Tagliani: I Feel Privileged To Be At Indy
By John Sturbin | Senior Writer
Open-wheel reunification has been a back-burner topic this month at Indianapolis Motor Speedway, but never far from the heart-and-mind of Alex Tagliani.
The native of Quebec launched his Champ Car career in 2000, in the midst of the schism between the Indy Racing League and the Championship Auto Racing Teams.
“You can never predict how your career is going to turn out, but I was always in a seat and never had the chance to race at Indy,” Tagliani said Saturday at IMS, after he had qualified for the 93rd Indianapolis 500 as a 36-year-old rookie. “Now that the two series joined back together as one open-wheel series, it’s the best thing that could ever happened for me. That’s how I got the chance to come here. I feel very privileged and honored. I’ve been enjoying every minute of being at the Speedway.”
The final 11 starting positions for the May 24 race were provisionally filled as 13 drivers combined for 15 qualifying attempts during a session delayed by rain for more than three hours. Rookie Robert Doornbos claimed the top spot available, 23rd, with a four-lap/10-mile qualifying average of 221.692 mph around the 2.5-mile oval. Doornbos will start in the middle of Row 8 with Townsend Bell on his outside.
Row 9 consists of Oriol Servia, Tagliani and Tomas Scheckter, while Row 10 is filled by rookie Mike Conway, E.J. Viso and Ryan Hunter-Reay.
John Andretti, Milka Duno and rookie Nelson Phillipe, provisionally filling Row 11, will have to be prepared to defend their positions on Sunday, as at least three drivers will attempt to bump their way into the field. Buddy Lazier, the 1996 Indy 500 champion, was knocked out of the field by Duno with six minutes remaining.
“We ran a 219, and then we started slowing down,” said Lazier, driver of the No. 91 Hemelgarn Johnson Dallara/Honda. “I think we will be OK tomorrow, but we’ll have to wait and see. We would have liked to get it in today, of course, but I have a lot of confidence in the team. We have a lot of data, and even today we picked up a lot of data. That data is very important. We are looking forward to going fast tomorrow.”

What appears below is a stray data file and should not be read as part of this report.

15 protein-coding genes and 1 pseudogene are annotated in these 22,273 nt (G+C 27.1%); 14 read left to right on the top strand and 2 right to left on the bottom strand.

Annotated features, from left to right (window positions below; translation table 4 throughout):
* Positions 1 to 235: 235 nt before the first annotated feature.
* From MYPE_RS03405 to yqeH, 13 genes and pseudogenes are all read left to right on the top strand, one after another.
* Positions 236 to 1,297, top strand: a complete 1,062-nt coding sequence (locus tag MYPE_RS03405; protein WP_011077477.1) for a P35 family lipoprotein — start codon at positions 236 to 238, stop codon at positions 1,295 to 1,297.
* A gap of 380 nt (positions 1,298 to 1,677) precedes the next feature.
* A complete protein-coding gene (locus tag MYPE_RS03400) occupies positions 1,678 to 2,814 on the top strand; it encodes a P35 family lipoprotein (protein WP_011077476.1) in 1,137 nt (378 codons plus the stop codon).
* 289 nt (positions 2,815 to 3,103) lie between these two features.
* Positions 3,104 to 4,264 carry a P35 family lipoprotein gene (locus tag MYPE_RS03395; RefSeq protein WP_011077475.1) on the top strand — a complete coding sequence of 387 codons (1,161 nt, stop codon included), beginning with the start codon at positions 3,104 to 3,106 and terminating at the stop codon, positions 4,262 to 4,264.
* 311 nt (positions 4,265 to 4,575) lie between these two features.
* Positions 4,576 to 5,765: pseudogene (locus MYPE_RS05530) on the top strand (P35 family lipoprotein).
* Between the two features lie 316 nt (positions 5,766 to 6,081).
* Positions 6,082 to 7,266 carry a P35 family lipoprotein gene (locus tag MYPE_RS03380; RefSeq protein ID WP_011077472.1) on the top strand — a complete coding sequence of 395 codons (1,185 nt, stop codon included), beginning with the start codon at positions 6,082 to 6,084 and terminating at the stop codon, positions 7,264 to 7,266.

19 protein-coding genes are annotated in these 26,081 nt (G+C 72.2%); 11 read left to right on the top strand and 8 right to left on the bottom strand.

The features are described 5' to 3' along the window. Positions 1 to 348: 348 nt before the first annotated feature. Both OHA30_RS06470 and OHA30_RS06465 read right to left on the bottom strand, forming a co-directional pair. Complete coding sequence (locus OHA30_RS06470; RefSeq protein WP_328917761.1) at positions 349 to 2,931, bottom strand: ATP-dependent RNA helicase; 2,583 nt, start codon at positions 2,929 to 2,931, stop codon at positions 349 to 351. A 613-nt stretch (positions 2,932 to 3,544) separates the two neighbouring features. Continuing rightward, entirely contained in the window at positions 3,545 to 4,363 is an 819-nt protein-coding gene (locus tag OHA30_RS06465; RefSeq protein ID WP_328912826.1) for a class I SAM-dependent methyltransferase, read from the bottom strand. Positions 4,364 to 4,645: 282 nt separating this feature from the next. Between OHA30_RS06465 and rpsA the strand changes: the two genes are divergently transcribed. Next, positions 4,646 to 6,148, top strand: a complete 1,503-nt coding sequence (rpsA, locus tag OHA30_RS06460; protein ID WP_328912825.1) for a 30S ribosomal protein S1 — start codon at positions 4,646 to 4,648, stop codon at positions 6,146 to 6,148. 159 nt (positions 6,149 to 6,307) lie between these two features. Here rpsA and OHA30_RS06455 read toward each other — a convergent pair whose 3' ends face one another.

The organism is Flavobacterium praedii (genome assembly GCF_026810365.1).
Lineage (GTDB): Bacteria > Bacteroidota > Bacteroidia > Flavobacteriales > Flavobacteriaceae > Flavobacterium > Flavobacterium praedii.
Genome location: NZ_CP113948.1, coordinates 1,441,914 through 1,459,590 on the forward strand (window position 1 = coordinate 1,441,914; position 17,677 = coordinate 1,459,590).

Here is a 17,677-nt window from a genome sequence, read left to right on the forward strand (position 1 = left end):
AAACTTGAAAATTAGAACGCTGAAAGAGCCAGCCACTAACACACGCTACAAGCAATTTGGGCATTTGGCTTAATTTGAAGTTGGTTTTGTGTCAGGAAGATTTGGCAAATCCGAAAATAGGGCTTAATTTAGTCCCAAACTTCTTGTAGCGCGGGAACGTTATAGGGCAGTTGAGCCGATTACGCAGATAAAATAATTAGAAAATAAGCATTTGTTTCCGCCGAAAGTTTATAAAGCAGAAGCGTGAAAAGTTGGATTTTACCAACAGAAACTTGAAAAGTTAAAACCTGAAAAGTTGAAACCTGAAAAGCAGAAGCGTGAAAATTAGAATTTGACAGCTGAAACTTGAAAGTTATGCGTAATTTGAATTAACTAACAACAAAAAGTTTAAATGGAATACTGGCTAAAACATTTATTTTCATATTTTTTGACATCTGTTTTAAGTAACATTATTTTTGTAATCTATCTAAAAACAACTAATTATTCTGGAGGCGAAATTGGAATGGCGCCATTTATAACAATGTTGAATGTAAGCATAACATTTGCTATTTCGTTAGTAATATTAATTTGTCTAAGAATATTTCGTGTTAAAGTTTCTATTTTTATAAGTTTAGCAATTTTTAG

Rookie Stanton Barrett, who failed to qualify in the final attempt of the day, and 2002 pole-sitter Bruno Junqueira, who signed a last-minute deal with team-owner Eric Bachelart of Conquest Racing, will each have three attempts to bump their way into the field.
Tagliani, who made two IndyCar starts last year for Conquest Racing, scored his only Champ Car victory at Road America in 2004. That’s ancient history for a driver who spent last season in the NASCAR Canadian Tire Series, where he won on the streets of Edmonton as part of the IndyCar weekend. That victory put “Tag” back on the open-wheel radar and helped him land this shot at Indy.
“It’s actually unbelievable because when I started my career in CART in 2000, I was a driver that just got a ride,” said Tagliani, driver of the No. 34 Rexall Edmonton Indy Dallara/Honda. “I was racing against (Dario) Franchitti and all these guys, so I felt happy to get a ride. It was the most important thing for me, but I didn’t realize until I drove the first lap (around Indianapolis Motor Speedway) what I missed all these years not having the chance to race at Indy.
“I was on the pole in Fontana and Milwaukee, and I won Elkhart Lake. I had a couple of podiums here and there. You’re happy to have good results at tracks, but nothing made me so emotional than being on this track that first day. I was happy that the engineer said, ‘Out and in,’ on the install lap, because I was like looking all over the place thinking, ‘I’m here; it’s so unbelievable.’^”
Tagliani’s four-lap qualifying average was 220.553 mph. “We left something on the table there on the last lap in Turn 2,” Tagliani said. “I’m very proud of the Conquest team. We didn’t have the most consistent day today. We had a lot of issues with the car. I guess we set the car up for conditions that were much different than they were today, and on top of that, the track temperature and the wind changed, so we had to revisit that. This track is known for that.